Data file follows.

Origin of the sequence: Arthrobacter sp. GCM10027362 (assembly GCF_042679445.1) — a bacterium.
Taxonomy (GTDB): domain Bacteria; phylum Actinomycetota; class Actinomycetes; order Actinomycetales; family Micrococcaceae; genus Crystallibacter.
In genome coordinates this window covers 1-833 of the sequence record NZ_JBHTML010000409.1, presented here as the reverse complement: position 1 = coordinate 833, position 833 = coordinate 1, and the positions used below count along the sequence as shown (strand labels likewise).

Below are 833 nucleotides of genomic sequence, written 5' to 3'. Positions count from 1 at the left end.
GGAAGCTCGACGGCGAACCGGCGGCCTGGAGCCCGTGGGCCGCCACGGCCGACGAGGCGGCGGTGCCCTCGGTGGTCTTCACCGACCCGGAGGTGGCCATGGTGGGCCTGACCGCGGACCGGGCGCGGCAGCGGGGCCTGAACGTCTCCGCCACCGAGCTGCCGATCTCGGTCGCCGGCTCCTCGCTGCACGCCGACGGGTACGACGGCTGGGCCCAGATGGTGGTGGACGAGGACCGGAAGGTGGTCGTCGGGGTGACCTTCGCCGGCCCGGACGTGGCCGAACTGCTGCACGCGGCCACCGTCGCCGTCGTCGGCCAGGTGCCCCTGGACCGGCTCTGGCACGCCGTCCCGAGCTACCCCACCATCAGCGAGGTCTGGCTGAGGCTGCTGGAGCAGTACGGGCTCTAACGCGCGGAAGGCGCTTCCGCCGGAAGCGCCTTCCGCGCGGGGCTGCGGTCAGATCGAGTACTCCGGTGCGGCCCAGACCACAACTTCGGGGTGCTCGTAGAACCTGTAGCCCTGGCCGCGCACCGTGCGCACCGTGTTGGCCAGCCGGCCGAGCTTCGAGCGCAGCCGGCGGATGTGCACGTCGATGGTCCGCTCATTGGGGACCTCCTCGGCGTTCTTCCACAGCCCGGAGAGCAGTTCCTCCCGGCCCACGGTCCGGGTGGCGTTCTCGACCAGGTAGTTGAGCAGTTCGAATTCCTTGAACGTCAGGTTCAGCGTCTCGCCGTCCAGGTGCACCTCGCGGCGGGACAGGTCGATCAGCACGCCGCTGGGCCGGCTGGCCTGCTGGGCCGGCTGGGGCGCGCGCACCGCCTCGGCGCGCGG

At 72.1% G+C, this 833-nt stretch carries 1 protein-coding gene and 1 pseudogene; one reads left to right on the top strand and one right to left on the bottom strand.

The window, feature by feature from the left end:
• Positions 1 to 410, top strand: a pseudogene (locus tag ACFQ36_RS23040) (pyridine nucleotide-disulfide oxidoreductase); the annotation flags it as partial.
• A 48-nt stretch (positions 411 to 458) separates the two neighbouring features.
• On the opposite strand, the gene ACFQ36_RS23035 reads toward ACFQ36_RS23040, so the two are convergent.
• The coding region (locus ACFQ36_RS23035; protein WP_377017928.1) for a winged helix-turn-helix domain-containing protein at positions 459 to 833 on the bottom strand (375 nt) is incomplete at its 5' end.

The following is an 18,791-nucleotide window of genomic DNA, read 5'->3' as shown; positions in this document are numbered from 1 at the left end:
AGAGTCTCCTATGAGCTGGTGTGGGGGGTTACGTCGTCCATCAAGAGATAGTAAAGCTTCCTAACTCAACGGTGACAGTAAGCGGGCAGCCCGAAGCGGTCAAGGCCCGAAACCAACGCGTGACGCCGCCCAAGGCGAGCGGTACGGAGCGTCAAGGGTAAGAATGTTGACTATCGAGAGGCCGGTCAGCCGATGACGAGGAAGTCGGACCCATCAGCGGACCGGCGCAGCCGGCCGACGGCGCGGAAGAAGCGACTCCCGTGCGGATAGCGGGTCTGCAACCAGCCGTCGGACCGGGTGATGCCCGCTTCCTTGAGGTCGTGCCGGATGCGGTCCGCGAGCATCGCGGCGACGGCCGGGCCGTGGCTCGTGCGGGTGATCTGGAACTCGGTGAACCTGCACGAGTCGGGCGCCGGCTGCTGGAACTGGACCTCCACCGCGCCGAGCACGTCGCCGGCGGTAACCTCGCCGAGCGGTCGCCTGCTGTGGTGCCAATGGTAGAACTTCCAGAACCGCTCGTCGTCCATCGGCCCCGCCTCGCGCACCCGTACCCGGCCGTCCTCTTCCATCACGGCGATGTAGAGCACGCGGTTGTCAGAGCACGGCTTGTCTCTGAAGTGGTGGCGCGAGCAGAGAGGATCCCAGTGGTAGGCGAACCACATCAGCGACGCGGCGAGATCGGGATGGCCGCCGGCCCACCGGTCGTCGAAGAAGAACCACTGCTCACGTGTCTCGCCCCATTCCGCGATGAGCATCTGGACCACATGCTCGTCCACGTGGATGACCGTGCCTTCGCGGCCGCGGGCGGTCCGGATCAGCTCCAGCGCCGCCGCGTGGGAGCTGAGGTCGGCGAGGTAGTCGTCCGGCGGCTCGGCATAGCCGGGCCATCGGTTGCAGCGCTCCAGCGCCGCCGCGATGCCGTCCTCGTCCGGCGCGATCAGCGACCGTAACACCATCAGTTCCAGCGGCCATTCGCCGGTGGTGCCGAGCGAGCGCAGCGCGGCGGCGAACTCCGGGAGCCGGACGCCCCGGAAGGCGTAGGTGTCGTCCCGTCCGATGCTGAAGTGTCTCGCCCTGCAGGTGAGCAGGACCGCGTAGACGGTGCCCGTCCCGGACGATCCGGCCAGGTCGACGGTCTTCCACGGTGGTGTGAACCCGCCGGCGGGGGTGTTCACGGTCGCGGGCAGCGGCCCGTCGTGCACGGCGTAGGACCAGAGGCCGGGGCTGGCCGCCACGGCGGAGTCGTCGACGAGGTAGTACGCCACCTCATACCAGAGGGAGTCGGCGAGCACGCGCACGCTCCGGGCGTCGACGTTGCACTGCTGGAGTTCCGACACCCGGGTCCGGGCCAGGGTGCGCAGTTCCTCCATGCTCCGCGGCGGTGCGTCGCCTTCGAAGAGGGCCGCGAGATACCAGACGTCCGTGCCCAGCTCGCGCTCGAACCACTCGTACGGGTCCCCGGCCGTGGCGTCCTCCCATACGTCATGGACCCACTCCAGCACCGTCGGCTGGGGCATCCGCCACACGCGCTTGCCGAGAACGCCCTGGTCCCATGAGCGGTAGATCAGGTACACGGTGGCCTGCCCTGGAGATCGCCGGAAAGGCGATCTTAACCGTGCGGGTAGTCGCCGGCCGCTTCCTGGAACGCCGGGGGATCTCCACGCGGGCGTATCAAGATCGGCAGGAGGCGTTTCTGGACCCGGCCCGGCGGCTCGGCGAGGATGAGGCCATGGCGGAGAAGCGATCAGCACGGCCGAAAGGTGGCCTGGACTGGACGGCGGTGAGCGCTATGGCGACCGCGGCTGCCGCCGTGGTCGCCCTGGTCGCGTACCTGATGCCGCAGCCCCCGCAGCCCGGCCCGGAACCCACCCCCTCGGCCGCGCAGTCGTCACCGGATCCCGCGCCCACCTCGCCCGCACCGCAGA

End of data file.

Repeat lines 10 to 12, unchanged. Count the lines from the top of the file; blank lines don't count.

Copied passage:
• On the opposite strand, the gene ACFQ36_RS23035 reads toward ACFQ36_RS23040, so the two are convergent.
• The coding region (locus ACFQ36_RS23035; protein WP_377017928.1) for a winged helix-turn-helix domain-containing protein at positions 459 to 833 on the bottom strand (375 nt) is incomplete at its 5' end.

The following is an 18,791-nucleotide window of genomic DNA, read 5'->3' as shown; positions in this document are numbered from 1 at the left end: